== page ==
The land flattens substantially after entering the French Broad River drainage basin from Arden, Fletcher, and Hendersonville to Flat Rock in Henderson County. Then it crosses the Eastern Continental Divide at an elevation of 2,130 feet (650 m), and it passes over the highest bridge in North Carolina, the Peter Guice Memorial Bridge, 225 feet (69 m) above the Green River between Flat Rock and Saluda. I-26 heads down a six-percent grade for the next three miles (4.8 km) through Howard Gap, into Polk County, and intersects with US 74, a limited-access freeway near Columbus, at an elevation of around 1,100 feet (340 m). Afterward, I-26 exits the state and heads about 20 miles (32 km) to Spartanburg, South Carolina, exiting the foothills of the Blue Ridge Mountains.
I-26 has been deemed a scenic highway in North Carolina between its interchange with US 19/US 23 N (exit 9) and the North Carolina–Tennessee border. At Sam's Gap, the Appalachian Trail crosses under I-26. In addition, northbound travelers are able to see the Blue Ridge Parkway.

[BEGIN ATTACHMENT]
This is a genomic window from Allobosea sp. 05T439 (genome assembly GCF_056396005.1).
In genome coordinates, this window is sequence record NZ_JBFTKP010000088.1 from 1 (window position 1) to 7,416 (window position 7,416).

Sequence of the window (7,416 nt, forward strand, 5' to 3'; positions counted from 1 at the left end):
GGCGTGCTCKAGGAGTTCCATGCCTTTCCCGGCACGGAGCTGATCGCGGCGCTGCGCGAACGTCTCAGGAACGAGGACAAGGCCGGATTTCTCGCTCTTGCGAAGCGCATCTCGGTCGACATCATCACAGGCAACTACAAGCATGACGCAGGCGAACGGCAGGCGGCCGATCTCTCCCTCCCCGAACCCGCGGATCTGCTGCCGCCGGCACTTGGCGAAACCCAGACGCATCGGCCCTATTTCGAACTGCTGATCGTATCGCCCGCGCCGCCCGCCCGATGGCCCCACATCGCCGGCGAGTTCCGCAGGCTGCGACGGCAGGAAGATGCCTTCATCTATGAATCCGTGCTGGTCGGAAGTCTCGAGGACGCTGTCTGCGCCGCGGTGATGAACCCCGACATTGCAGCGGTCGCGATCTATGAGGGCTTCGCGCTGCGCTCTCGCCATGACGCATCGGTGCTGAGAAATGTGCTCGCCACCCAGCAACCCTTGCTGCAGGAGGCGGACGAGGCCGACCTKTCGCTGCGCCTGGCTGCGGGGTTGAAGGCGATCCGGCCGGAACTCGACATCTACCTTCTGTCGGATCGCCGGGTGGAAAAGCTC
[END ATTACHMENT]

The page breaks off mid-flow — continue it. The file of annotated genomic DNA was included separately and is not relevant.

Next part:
I-26 enters South Carolina just northeast of Landrum, traveling southeast. The first major city along its route is Spartanburg, where it intersects I-85. Traveling through the Sumter National Forest, it connects with Newberry before entering the Columbia metropolitan area, where it connects to the southern terminus of I-77 in Cayce.
I-26 continues southeast to Orangeburg County where it intersects with I-95. Between Cayce and Orangeburg, the highway goes up and down a few very long hills averaging about 100 feet (30 m). After I-95, the highway travels southeast over flat plains with little urbanization past Summerville until it reaches its eastern terminus in Charleston.
I-26 is deemed a hurricane evacuation route in South Carolina. During hurricane evacuation, lane reversal on I-26 will occur between its junctions with I-526 in Charleston and I-77 in Columbia. This is to aid travelers leaving the Charleston area. Lane reversal on I-26 has been used, such as during evacuations for Hurricane Florence in September 2018.
Funding for I-26 in South Carolina was provided by the Federal-Aid Highway Act of 1956. The first section of I-26 was built in South Carolina between Columbia and Charleston. Construction started in 1957 and ended in 1969 with an 11-mile (18 km) portion opening on September 7, 1960. By late 1960, I-26 was complete from Spartanburg to Columbia, and, in February 1969, I-26's construction from the South Carolina–North Carolina border to Columbia was completed at a cost of $118 million (equivalent to $726 million in 2022).